We do have new information. We learned that the White House has given up on keeping paid family and medical leave in the deal, and the billionaires’ tax appears to be gone. The White House acknowledged that the provision allowing the government to negotiate prescription drug prices doesn’t have enough support.
Those are tough losses. But there’s a lot of good in the emerging framework. First of all, the White House committed to a set of revenue raisers that could help combat inequality and reorient our political economy. And a lot of good climate provisions remain in the bill.
Here are the highlights of what the White House says is in the framework:
Child care, health care and the care economy:
- Extending the expanded child tax credit, but only for one year, through 2022.
- Universal pre-K, authorized for six years.
- Child-care funding that will ensure that families of four earning less than $300,000 per year will pay only up to 7 percent of income on child care for kids under 6 years old.
- Funding to reduce premiums for 9 million who buy insurance on the ACA marketplaces by $600 per person per year, through 2025.
- Closing the Medicaid coverage gap in red states that haven’t expanded Medicaid, but not with the original proposal: Instead, subsidies will be offered through the Affordable Care Act exchanges.
- Expanding Medicare to cover hearing. Vision and dental may be out.
- A new 5 percent surtax on income above $10 million and an additional 3 percent surtax on income above $25 million.
- Corporate minimum tax of 15 percent on corporations of a billion dollars or more.
- Global minimum tax of 15 percent on foreign profits of U.S. corporations, to curb multinational corporations from shifting profits overseas.
- Funding for the Internal Revenue Service to crack down on wealthy tax cheats.
- One percent tax on stock buybacks.
- Tax credits for clean energy production, such as wind, solar and electric cars, and tax credits on solar panels and electric vehicles. The White House announced a $555 billion investment.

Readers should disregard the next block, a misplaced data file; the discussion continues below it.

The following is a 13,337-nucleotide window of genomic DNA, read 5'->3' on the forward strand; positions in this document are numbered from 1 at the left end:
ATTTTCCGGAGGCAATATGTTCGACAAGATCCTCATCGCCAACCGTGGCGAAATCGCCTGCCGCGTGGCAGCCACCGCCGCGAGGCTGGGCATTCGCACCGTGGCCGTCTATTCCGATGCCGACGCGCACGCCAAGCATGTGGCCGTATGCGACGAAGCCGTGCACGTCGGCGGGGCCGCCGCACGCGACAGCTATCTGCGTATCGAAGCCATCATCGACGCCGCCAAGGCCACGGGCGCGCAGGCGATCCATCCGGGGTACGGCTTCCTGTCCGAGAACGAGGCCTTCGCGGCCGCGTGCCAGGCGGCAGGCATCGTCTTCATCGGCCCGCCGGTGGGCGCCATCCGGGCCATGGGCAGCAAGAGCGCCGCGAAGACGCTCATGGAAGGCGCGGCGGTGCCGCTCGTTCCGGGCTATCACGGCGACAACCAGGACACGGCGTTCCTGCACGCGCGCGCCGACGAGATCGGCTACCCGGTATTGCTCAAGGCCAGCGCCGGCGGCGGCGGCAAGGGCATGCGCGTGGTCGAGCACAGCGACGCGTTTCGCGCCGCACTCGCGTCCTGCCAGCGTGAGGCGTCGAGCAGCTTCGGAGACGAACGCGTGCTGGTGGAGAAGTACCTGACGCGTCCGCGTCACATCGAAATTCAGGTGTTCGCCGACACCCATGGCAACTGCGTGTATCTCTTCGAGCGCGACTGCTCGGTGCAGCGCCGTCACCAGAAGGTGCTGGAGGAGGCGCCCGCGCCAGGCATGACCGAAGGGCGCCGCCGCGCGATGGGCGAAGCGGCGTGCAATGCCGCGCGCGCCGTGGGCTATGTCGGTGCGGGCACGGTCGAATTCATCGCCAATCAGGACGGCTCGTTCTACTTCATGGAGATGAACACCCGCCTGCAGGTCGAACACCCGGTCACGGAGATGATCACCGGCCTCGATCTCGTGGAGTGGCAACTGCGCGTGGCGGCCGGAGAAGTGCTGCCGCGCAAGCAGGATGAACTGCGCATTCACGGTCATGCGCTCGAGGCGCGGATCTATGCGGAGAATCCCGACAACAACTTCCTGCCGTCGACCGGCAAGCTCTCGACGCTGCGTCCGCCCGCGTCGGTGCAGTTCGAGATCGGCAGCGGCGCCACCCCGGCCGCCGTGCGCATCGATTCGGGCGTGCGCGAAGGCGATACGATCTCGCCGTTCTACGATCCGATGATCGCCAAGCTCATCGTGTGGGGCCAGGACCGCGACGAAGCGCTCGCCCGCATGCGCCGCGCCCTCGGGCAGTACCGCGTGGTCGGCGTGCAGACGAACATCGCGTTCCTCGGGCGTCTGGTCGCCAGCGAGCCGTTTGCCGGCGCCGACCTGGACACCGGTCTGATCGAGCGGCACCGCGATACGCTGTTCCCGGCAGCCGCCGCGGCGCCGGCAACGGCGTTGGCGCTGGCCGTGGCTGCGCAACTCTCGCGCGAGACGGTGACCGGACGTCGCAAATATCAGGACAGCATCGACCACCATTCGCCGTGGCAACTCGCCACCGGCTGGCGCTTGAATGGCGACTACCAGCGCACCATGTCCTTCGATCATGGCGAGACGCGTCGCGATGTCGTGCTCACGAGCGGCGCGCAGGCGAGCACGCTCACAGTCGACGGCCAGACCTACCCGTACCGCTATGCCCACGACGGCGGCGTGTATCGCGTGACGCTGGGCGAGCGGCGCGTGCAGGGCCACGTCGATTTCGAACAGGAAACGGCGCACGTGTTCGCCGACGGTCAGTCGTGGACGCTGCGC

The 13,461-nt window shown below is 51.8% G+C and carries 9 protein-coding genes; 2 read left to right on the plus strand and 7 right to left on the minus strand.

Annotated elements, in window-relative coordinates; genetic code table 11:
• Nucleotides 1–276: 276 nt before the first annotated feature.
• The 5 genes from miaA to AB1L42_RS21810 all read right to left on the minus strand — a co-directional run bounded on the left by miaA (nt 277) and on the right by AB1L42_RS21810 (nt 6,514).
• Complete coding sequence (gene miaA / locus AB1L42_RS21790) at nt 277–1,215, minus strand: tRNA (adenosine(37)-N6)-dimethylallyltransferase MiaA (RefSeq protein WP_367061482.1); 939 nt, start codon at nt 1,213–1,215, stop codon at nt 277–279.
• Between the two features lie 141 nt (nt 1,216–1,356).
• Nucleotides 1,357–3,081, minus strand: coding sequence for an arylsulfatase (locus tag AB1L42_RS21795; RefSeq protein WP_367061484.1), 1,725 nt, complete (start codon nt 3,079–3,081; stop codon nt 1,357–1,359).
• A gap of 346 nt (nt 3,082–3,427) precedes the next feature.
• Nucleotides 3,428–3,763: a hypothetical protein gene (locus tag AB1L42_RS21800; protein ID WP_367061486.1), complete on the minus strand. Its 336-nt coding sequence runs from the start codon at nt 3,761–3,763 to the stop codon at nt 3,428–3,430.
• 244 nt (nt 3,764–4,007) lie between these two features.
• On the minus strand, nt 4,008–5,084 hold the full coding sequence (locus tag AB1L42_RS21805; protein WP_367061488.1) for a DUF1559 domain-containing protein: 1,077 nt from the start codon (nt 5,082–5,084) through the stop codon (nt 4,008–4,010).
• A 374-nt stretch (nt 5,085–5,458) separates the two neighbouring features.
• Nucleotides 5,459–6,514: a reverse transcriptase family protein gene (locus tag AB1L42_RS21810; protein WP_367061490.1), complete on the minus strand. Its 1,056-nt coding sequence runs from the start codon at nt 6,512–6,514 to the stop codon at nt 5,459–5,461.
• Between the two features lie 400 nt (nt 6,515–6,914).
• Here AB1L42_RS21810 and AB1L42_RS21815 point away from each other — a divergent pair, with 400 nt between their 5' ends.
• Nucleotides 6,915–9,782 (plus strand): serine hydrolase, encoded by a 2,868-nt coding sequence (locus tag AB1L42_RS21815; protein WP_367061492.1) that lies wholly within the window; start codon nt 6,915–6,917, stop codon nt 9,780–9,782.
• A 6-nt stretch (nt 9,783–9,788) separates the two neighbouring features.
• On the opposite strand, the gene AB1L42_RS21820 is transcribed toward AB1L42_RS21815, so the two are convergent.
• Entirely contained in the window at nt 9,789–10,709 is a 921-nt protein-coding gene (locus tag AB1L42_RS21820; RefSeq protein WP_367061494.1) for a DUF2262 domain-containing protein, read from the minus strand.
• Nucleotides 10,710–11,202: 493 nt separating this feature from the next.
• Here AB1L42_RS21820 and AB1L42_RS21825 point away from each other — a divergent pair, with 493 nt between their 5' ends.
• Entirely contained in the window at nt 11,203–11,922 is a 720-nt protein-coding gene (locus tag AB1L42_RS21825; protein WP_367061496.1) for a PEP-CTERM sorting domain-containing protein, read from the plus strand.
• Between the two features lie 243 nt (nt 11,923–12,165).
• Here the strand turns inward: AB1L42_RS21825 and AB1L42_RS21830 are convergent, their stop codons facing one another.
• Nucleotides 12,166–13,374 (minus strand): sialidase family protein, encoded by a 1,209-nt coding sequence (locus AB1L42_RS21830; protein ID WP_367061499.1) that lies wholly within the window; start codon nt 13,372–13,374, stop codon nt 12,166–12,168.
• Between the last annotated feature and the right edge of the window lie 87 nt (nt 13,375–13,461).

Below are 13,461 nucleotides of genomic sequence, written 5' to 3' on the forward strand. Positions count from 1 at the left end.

Provisions that have been cut out of the deal:
- Medicare negotiating the prices of prescription drugs.
- Paid family and medical leave.
- Billionaires’ tax.
It appears that Manchin has been given much of what he wanted. He objected to paid leave and the billionaires’ tax; both are out.
Sinema, too, has gotten her way on key matters: Obviously, hikes on corporate and high-income tax rates, as originally conceived, are gone. But there is a new form of rate increase in the surtax.
What remains unclear is whether Sinema will agree to this. On the call, White House officials said they were “confident” this framework will get 50 senators. That seems to mean a private deal has been reached with Sinema in principle to support these new rate hikes.
Here’s what the White House isn’t saying. It will not say whether Biden is pushing for a vote on the bipartisan infrastructure bill before he departs abroad, and before a final deal on the Build Back Better reconciliation bill is finalized and the bill written.
“He’s calling for each bill to pass when it comes up for a vote,” one White House adviser told reporters, adding that Biden would defer to House Speaker Nancy Pelosi (D-Calif.) on timing.
Obviously, that’s cagey on whether Biden is privately urging Pelosi to hold the infrastructure vote first. Pelosi’s office has not said what she will ask for. This means the matter might still be in the hands of progressives — if they vow to sink the infrastructure bill until there’s a text on the reconciliation one, the former might still be put on hold.
An aide to a senior progressive House member tells me the Congressional Progressive Caucus still wants to see a final reconciliation bill that’s agreed to by all centrists before agreeing to a vote on the infrastructure bill.
The aide also says progressives want a side-by-side vote on the two bills. The aide predicted that around 50 progressive members will vote no on infrastructure if those conditions aren’t met.
So there might not be any infrastructure bill vote yet, though Pelosi hasn’t made her position known, which might change things.
The big picture here is that, while there is still no certainty that Manchin and Sinema will support this package, it appears the rough outlines are there for a deal. We do lose a lot of good things, but the investments in climate, children, health care and education will arguably amount to the most ambitious economic and social policy bill in decades.
And while the failure to raise corporate and high income tax rates is a loss, the provisions on taxes could also be transformative. The corporate minimum tax will hopefully curb tax gaming by profitable corporations, and the very high-end tax hikes plus the IRS cracking down on tax cheats might begin to reorient our political economy, if only a bit.
The global minimum tax could point a way toward a salutary multilateralism that strives for economic fairness. If Biden can lead at the global climate conference in Glasgow, and persuasively make the case to other countries that the new climate provisions constitute a genuine U.S. commitment, that and the global minimum tax might contain the seeds of a constructive new liberal internationalism.
Of course, Manchin and Sinema have to agree to the deal first.